[0183] Once the strand is fully inserted into a passageway, the guide is retracted from the insertion fixture and the cutting blade is lowered to trim the loading strand length, which in some embodiments may be its finished length. The driving mechanism 1090 then indexes relative to the insertion fixture until the guide is aligned with the next passageway to receive a loading strand. The process of inserting the loading strand is then repeated until all of the passageways are filled.

[0184] In some embodiments, the loading strands may be aided during the insertion process by means other than the driving mechanism. For instance, air jets may be positioned to help keep the strands straight as they are moving towards or are passing through the passageways. Still, in other embodiments, the insertion fixture and driving mechanism may be oriented so the loading strands are fed downwardly, thereby reducing deflection of the strands that is otherwise caused by cantilevering. In yet other embodiments, a vacuum force may draw or pull the strands through the passageway from the end of the passageway opposite the drive mechanism. A temporary guide may also be placed on the distal end of the loading strand to help guide it towards or through a passageway, as the invention is not limited in this respect.

[0185] A grip, as shown in FIG. 61 may be located at each end of the insertion fixture to hold the loading strands 1006 after they are inserted into passageway 1008. The grip 1051 at either end of the fixture is a coil spring that has a compressed, natural state. The grip is opened by expanding the spring such that a gap 1053, large enough to accept a loading strand, exists between each of the coils. Before the weave is moved from the loading fixture to a subsequent work station, the end of each loading strand 1006 is placed between individual coils of the spring when it is in an expanded state. To grip the strand, the spring is allowed to return to its natural, compressed state to compress the end of each loading strand between the coils. Once the ends of each loading strand are held by the grips, the clamping surface 1088 of the insertion fixture is opened and the weave is lifted therefrom. The weave can then be transferred to a subsequent workstation for further processing.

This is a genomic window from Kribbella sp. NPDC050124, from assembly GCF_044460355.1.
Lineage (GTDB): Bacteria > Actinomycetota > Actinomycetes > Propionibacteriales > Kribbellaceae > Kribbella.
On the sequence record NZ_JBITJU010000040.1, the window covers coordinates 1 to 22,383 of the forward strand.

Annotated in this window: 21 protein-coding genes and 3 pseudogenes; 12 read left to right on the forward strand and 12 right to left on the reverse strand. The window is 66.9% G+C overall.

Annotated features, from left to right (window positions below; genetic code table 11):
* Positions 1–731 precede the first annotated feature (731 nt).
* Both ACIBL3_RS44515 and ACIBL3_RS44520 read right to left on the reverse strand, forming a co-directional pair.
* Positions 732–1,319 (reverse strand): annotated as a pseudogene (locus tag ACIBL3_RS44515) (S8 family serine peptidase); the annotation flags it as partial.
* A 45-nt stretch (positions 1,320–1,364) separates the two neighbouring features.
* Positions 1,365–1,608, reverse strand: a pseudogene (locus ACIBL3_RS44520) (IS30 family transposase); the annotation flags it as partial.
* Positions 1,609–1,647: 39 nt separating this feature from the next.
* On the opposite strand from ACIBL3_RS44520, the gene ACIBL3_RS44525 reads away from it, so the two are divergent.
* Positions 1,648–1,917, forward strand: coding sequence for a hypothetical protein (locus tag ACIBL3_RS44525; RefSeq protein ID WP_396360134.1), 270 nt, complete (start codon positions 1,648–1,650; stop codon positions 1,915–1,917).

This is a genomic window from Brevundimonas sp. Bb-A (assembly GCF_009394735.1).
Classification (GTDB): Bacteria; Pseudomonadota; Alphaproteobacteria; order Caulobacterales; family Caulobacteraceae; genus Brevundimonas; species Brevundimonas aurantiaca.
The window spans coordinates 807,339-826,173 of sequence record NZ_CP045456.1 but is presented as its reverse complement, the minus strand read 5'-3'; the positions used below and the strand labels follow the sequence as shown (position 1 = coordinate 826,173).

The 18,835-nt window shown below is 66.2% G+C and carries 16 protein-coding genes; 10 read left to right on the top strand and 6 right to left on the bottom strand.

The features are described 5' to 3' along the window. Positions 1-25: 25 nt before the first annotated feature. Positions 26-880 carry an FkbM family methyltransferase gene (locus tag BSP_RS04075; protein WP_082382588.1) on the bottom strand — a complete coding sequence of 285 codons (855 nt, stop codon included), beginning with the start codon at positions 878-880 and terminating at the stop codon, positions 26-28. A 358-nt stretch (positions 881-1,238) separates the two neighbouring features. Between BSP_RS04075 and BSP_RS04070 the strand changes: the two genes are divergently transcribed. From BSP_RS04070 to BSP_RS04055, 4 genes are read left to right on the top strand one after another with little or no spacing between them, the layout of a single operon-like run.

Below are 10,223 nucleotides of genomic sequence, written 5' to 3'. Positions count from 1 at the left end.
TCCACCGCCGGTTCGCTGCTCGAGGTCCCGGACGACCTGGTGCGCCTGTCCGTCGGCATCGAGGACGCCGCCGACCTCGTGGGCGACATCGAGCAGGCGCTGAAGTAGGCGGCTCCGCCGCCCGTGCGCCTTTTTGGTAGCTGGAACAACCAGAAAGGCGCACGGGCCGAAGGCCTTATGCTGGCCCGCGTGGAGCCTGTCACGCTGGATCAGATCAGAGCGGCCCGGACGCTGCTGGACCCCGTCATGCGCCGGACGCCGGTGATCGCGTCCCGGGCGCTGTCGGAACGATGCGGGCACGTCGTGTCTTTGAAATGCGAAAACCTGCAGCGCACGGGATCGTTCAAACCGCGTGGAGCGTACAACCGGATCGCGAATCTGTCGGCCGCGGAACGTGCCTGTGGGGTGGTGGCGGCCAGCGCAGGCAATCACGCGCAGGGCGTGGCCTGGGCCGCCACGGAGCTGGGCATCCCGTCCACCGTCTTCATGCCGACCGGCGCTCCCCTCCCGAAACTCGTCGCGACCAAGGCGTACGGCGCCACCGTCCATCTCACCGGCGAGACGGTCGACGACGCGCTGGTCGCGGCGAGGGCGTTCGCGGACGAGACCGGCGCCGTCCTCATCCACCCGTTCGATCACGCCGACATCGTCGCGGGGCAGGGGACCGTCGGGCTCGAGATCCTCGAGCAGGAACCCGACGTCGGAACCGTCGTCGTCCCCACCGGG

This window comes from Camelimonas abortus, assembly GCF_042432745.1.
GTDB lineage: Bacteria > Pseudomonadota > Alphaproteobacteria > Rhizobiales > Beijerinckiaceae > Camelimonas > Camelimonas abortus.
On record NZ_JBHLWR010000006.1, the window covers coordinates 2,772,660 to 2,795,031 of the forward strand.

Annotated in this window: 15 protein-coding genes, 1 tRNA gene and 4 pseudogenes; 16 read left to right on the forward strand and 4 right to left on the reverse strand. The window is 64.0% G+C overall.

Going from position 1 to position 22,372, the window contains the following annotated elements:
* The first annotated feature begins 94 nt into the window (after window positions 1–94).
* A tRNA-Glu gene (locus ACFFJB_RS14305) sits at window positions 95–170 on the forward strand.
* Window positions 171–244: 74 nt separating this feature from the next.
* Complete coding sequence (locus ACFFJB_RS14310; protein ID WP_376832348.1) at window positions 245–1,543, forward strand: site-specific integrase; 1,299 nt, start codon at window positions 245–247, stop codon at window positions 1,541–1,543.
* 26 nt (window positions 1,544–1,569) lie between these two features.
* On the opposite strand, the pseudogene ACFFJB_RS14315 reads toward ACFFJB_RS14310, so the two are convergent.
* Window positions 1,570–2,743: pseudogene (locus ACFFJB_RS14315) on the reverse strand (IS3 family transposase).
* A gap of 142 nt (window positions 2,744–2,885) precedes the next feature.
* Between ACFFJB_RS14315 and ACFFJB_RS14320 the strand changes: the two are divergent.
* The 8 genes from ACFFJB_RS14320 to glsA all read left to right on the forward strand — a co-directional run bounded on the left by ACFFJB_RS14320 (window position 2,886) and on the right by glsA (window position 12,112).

[0186] The weave is now transferred to a subsequent work station where the formed conductive strands are terminated to a ferrule 922, made of a conductive material. In one embodiment, a cylindrical connector is to be formed like that shown in FIGS. 38-40. In one method of forming this embodiment, the terminated ends 1021 of the formed strands are placed about the outside of a ferrule, spacing each of the conductive strands equally about its circumference. Only the termination ends of each conductive strand are placed around the ferrule, not the formed passageways, so as to leave a cylindrically spaced lumen to receive the mating connector. The termination ends are then soldered to the ferrule, completing an electrical connection there between. Other suitable termination process may be employed, such as crimping or clamping, as the present invention is not limited in this respect. The weave, soldered to the ferrule and having the grip retaining the strands within the passageways, is then moved to a subsequent workstation for further processing.